3 Super Simple Christmas Crafts


I am not a super crafty person, but my kids love to do crafts.  So whatever crafts we do in our household need to be super simple.  My oldest son is a very independent, out-of-the-box thinker and his favorite kind of craft is one where he is free to follow whatever creative path his brain suggests.  This works out well for me since my favorite kind of craft is one where I gather up some supplies, dump them on the table and let them explore the materials and be creative.

1.  Construction paper ornaments- Everyone knows how to do this.  X-man had been begging to make ornaments all morning one day last week.  So I thought, why not?  I pulled out some green and dark pink cardstock (this was as Christmas-y as I had on hand), scissors, markers, glue, tape, and yarn.  I helped with the tying of the yarn so they could hang their ornaments on the tree.  I also cut out little gingerbread people for them to decorate.  Otherwise, this was a totally independent craft that took at least an hour.  I gave my two year old scratch paper and markers so he could craft with his siblings.  I played Christmas music and it was a very merry time!

Construction Paper Ornaments

Construction Paper Ornaments

2.  Craft Stick Snowflake- I gathered smal craft sticks, glue, glitter, sequins, white paint, and paper with which to cover my table.  Yesterday, I showed the kids how to make snowflake forms with the craft sticks.  They formed a variety of snowflakes and glued them together.  Today, they decorated them with white paint, glitter, and sequins.  Once they are dry,  plan to tie some sort of yarn, string, or wire around them and hang them in our windows or on our tree.

5 December3

5 December1

5 December

3.  Button Tree Collage- Next week, I plan to give my daughter (and any other interested parties) a piece of cardstock or green felt in the shape of a Christmas tree, some glue, and a bunch of buttons of a variety of sizes and Christmasy colors.   She can fill the tree with the buttons in any pattern or arrangement she wishes.  It sounds easy, fun, and pretty -3 important components of any successful craft!

I like these crafts since they encourage my children to explore their own creativity.  If any of you have any more ideas like these for this craft-challenged mommy, I’d appreciate them!


Great Christmas Books for Kids


We love reading stories.  And I love getting into the holiday spirit with my kids by reading them Christmas stories during the month of December.  Here are some recommendations and ideas for good books to read at Christmastime.

Christmas Picture Books We Like

These are the books we’ve (or at least I’ve) read and enjoyed:

1.  The Tale of Three Trees by Angela Elwell Hunt  -I cry every time I read this story.  It works for Christmas and Easter and I like how it ties the two together.  I think it is important to remember at Christmas time, when all is sweetness and light with babies and shepherds and gifts of gold, that the little baby came to earth to die.  For us.

2.  A Wish to Be a Christmas Tree by Colleen Monroe  -This is a sweet little picture book about love and friendship and kindness.

3.  Christmas Day in the Morning by Pearl S. Buck  -A boy gives a precious gift to his father.  As a mother, I want my children to get ideas from this book and carry them out!  :)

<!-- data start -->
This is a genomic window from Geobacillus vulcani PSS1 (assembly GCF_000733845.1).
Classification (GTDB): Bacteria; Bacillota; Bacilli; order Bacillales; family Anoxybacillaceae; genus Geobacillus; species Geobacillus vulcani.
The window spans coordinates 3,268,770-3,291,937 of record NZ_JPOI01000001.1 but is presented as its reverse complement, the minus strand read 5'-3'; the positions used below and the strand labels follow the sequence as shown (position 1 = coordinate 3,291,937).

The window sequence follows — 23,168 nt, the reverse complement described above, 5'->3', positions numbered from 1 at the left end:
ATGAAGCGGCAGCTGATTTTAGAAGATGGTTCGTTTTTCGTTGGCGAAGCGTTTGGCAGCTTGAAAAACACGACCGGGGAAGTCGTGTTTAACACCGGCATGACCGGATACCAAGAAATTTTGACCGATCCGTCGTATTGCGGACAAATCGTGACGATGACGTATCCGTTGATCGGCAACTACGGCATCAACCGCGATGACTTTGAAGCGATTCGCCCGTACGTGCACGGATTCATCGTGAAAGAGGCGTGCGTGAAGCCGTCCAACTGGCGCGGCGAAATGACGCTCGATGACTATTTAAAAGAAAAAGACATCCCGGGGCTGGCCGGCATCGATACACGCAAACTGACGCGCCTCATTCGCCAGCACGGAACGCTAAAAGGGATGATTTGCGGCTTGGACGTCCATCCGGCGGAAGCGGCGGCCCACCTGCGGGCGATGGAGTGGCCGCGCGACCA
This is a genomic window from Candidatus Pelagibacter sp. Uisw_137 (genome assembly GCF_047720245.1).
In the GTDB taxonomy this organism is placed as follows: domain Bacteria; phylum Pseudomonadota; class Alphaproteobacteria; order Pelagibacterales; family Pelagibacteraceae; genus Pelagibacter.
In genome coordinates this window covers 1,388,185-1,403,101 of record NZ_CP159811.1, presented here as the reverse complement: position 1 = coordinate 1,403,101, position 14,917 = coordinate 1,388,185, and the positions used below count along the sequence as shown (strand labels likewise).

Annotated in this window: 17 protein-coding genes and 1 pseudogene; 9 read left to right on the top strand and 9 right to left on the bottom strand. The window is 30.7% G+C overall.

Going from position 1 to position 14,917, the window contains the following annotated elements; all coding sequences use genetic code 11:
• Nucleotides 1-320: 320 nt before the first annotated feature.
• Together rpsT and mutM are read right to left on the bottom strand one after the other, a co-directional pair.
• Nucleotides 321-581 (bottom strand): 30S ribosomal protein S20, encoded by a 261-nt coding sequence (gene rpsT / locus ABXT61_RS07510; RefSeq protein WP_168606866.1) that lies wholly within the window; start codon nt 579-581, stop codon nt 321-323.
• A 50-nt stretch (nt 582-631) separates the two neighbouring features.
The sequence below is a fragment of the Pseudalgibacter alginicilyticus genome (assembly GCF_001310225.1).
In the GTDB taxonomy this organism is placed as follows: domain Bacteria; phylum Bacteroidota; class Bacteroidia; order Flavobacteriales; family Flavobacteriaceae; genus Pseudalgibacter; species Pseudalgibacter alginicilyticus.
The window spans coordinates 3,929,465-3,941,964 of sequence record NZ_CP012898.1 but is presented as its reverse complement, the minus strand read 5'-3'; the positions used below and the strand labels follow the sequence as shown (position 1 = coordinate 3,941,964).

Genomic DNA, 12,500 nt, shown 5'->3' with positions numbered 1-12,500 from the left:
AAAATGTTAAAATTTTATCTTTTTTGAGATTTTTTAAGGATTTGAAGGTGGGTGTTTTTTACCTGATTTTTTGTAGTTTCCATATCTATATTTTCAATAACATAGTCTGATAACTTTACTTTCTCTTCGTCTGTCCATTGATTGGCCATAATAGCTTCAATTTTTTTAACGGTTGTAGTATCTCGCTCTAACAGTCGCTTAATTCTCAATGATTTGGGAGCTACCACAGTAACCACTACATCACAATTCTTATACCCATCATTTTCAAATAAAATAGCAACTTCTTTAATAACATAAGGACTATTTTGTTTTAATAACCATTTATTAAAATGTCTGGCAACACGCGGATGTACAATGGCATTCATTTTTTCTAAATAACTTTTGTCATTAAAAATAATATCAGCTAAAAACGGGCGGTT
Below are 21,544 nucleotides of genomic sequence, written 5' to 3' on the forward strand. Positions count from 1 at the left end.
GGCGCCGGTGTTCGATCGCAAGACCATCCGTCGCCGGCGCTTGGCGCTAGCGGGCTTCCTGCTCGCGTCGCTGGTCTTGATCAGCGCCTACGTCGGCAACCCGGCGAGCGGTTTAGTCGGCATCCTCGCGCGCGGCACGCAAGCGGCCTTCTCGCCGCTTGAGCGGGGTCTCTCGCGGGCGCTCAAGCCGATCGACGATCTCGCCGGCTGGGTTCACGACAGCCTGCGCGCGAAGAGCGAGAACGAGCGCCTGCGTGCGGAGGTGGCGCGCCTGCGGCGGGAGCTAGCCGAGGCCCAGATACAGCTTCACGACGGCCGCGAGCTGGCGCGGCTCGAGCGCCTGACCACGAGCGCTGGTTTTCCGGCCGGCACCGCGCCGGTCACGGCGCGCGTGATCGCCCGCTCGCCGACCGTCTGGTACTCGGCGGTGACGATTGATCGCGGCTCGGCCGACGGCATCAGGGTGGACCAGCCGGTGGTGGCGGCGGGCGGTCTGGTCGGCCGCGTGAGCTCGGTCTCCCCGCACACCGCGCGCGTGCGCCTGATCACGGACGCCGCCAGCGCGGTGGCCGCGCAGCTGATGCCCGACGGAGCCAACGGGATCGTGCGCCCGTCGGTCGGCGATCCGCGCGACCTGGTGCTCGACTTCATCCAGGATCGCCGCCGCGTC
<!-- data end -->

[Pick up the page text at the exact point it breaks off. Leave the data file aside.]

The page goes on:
4.  How the Grinch Stole Christmas by Dr. Seuss  -A classic story that we love.

5.  The Nutcracker by Susan Jeffers  -I love the ballet and I was excited to introduce the story to the kids.  This version has great illustrations.

6.  The Legend of St. Nicholas by Dandi Daley Mackall  -I really like telling the legend of St. Nicholas.  I tell my kids that this is legend- so we don’t know how much of it is true- but it seems like there was a guy who loved God and out of that love God poured forth generosity toward others.    He is a hero worthy of emulation- we also should be generous with what God has graciously given us because of our love for Him.

7.  Silver Packages by Cynthia Rylant  -This is a sweet story of the ‘circle of generosity.’  It even touches on having a good attitude and a thankful heart, even when you don’t get what you wish for the most- this is a good lesson and a very needed one for my kids!

8.  Stephen’s Feast by Jean Richardson  -A tale of King Wenceslas and his page.  A boy learns from his king to follow in his footsteps and give to those in need.

9.  The Christmas Knight by Jane Louise Curry  -A fun story about a generous, loving man and what happens when he gives all that he has away.

10.  The Story of Holly & Ivy by Rumer Godden  -A very sweet story of a little homeless girl and her Christmas doll.

11.  Stopping By Woods on a Snowy Evening- by Robert Frost and illustrated by Susan Jeffers  -A great way to introduce this poem to kids- with lots of fun snowy illustrations!

12.  Jolly Old Santa Claus by Mary Jane Tonn  -This was a book my mother read to us when we were little, every Christmas Eve.  So now, I read it to my children every Christmas Eve.  Ah, tradition.  I love it.

13.  The Night Before Christmas by Clement C. Moore  -This was another book my mother read to us every year on the night before Christmas.  The version I read to my kids is a pop-up book from Barnes and Noble I picked up one year when I started having Christmas at home.

14.  The Story of Christmas illustrated by John Walker  -My mother also read a pop-up book of the very first Christmas to us every Christmas Eve.  So, again, when I started my own family traditions, I found this book.  I fell in love with the amazing illustrations and I liked that the text was taken directly from the Bible.

Chapter Books & Books for Advent

1.  The Christmas Carol by Charles Dickens  -I like to listen to the Focus on the Family Radio Theater version of this classic tale.